Let me start with my experience with the most common treatment offered – talk therapy. Any person who goes to a doctor with mood swings and anxiety will be prescribed with talk therapy, along with medicines. Oh, the medicines are such a bliss. The mind is always a paradise. And then all the talking with the therapist. It is essential, yes, so that the doctor can understand what your mind is playing at. However, I have friends who have been going to therapy and have been on medicines for at least two years now.

The talk therapy is on the weekly agenda. This I find unacceptable, despite being a talker, because I see myself saying the same things repeatedly. I decided to talk about that session with someone else. That and the reaction that came from a friend was carried on to another. And it went on. The therapist could not point out that I was stuck in a particular reaction pattern. When I delved deeper, I realised that I would end up in a similar situation and then react the same way. It’s a spiral. After a point, these reaction patterns became the comfort zone.

It was a mighty trap, a huge maze and it seemed like I will never find an exit. However, I am keen on sharing bits and pieces of healing with the hope that at least one person who is suffering and reading this might benefit from it.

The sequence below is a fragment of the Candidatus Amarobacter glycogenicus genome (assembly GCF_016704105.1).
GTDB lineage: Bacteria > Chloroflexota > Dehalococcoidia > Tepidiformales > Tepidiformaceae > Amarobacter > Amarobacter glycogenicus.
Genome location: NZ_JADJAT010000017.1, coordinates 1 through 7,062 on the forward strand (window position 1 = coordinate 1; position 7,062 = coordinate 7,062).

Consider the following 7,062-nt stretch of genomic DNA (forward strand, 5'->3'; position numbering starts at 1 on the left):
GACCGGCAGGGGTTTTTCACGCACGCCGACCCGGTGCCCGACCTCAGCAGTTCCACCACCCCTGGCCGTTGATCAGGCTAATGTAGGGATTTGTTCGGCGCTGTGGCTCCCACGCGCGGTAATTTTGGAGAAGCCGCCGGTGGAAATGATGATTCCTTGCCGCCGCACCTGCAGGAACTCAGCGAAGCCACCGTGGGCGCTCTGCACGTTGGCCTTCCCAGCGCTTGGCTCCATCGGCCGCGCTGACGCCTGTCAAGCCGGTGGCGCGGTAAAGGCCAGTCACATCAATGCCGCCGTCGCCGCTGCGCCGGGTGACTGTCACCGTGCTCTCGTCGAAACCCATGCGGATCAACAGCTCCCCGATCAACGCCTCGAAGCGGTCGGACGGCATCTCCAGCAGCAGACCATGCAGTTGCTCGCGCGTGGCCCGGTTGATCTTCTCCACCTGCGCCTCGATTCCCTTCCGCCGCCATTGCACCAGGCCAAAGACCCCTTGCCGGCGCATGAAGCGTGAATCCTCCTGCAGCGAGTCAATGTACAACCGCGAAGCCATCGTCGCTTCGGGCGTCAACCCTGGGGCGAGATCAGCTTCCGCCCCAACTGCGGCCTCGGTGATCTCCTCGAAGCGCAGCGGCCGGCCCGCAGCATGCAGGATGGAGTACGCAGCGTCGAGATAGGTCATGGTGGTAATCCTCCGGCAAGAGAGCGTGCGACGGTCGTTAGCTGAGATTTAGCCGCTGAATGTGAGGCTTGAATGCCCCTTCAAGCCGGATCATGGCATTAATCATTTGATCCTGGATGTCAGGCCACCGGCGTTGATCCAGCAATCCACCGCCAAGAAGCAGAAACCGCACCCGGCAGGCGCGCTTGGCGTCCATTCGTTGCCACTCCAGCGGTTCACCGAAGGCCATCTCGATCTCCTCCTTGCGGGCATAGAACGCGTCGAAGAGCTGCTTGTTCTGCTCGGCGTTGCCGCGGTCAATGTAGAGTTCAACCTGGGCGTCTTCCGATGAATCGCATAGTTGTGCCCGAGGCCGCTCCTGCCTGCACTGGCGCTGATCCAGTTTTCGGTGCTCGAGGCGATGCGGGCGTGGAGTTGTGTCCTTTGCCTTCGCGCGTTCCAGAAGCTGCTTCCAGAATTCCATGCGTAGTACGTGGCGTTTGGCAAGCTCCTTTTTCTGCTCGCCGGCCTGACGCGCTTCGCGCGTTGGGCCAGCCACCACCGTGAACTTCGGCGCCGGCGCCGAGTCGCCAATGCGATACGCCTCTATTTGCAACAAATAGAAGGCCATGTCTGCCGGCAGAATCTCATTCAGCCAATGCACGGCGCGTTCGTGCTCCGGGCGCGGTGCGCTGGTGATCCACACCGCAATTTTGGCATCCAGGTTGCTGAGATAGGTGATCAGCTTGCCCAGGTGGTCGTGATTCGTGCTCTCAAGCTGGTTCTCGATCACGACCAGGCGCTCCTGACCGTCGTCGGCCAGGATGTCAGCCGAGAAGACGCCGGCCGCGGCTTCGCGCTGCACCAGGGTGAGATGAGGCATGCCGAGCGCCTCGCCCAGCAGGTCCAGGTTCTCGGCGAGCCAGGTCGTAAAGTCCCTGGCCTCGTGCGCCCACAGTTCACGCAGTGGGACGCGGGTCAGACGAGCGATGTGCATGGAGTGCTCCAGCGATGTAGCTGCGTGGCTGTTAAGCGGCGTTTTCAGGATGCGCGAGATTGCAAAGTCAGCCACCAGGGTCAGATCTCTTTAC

A therapist has to make those suffering with a mental illness become independent in sensing triggers and breaking patterns. It is extremely difficult, but it is necessary. Unfortunately, my therapist did not do this. Same has been the case with a lot of my friends. I know people who have a therapist on call, like a cab driver or someone who delivers milk when needed. But, if we are always dependent on another individual to reassure us and tell that that things will be fine, then we are not healing. It is neither fancy, nor helpful for your mental health to have a therapist on call.

So talk therapy, for me, is a fail.

But I continued on my battle with my mental health, because I could’t afford to pay for therapy which was making me miserable. I sought comfort among people who told me they know exactly what I was going through. Did it help? No. I made it worse for myself.